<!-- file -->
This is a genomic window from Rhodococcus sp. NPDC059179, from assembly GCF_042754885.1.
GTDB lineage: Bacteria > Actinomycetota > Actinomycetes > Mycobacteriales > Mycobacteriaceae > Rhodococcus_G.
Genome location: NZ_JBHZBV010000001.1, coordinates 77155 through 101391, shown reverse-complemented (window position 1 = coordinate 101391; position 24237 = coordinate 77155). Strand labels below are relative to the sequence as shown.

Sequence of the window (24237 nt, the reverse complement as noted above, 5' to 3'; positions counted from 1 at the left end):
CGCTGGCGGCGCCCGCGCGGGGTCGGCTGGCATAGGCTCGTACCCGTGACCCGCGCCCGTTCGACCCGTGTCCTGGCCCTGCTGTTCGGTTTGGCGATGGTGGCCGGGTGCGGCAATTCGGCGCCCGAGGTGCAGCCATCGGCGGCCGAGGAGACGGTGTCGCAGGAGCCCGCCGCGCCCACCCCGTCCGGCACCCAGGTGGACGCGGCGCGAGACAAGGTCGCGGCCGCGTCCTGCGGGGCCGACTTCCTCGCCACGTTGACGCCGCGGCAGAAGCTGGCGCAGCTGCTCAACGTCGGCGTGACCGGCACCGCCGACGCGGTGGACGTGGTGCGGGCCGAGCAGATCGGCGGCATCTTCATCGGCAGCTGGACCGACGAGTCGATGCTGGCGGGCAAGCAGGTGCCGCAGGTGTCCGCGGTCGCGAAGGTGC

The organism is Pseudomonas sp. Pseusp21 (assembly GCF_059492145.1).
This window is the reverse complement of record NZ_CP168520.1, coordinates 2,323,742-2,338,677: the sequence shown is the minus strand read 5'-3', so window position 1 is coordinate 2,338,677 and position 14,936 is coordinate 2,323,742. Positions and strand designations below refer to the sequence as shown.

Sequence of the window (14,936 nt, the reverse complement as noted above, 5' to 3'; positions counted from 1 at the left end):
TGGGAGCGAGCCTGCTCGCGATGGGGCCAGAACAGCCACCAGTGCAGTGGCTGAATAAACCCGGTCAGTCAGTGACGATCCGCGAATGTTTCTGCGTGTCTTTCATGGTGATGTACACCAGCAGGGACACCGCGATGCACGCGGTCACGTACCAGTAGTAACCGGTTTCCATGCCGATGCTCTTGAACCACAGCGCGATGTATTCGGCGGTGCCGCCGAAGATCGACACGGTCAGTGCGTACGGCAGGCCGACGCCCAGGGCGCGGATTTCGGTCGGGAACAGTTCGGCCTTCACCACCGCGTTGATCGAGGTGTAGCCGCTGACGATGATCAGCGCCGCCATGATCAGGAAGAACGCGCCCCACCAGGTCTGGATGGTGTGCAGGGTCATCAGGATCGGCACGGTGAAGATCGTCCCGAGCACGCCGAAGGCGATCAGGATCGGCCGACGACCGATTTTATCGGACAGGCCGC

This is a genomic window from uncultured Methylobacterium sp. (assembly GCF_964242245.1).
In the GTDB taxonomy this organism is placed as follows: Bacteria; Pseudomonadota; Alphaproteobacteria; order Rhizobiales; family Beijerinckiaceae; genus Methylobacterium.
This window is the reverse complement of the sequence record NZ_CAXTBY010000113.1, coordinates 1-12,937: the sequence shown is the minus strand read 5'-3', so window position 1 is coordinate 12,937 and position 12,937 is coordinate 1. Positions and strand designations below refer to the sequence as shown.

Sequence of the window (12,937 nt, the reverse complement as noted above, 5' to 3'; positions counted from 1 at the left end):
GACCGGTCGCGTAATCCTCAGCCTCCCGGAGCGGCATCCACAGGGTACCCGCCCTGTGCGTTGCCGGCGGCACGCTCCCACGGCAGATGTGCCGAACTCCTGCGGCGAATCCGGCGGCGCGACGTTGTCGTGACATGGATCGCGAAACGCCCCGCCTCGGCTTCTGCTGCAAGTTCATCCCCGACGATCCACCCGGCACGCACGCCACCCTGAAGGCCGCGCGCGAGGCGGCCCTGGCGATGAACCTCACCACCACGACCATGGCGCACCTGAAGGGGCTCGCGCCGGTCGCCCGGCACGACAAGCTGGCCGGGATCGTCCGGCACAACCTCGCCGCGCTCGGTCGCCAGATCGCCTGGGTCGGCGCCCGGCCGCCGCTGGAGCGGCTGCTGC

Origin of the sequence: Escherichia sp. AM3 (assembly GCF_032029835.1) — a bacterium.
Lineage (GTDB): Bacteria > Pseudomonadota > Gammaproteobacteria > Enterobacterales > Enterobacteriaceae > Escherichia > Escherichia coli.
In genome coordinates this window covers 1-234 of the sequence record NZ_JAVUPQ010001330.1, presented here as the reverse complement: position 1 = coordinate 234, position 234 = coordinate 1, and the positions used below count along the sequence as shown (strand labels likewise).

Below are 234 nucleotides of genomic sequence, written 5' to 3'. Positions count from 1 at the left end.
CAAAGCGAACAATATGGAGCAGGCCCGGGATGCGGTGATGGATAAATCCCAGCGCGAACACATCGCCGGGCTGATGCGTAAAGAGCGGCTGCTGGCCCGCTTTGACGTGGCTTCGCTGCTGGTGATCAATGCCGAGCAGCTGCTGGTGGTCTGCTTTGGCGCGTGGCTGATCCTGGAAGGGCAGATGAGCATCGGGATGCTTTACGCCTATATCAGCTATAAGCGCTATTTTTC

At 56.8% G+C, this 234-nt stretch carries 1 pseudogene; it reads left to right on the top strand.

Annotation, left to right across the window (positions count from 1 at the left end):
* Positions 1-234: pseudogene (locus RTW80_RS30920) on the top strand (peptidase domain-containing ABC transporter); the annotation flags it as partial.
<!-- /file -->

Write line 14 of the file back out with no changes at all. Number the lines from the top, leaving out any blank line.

GACCGGTCGCGTAATCCTCAGCCTCCCGGAGCGGCATCCACAGGGTACCCGCCCTGTGCGTTGCCGGCGGCACGCTCCCACGGCAGATGTGCCGAACTCCTGCGGCGAATCCGGCGGCGCGACGTTGTCGTGACATGGATCGCGAAACGCCCCGCCTCGGCTTCTGCTGCAAGTTCATCCCCGACGATCCACCCGGCACGCACGCCACCCTGAAGGCCGCGCGCGAGGCGGCCCTGGCGATGAACCTCACCACCACGACCATGGCGCACCTGAAGGGGCTCGCGCCGGTCGCCCGGCACGACAAGCTGGCCGGGATCGTCCGGCACAACCTCGCCGCGCTCGGTCGCCAGATCGCCTGGGTCGGCGCCCGGCCGCCGCTGGAGCGGCTGCTGC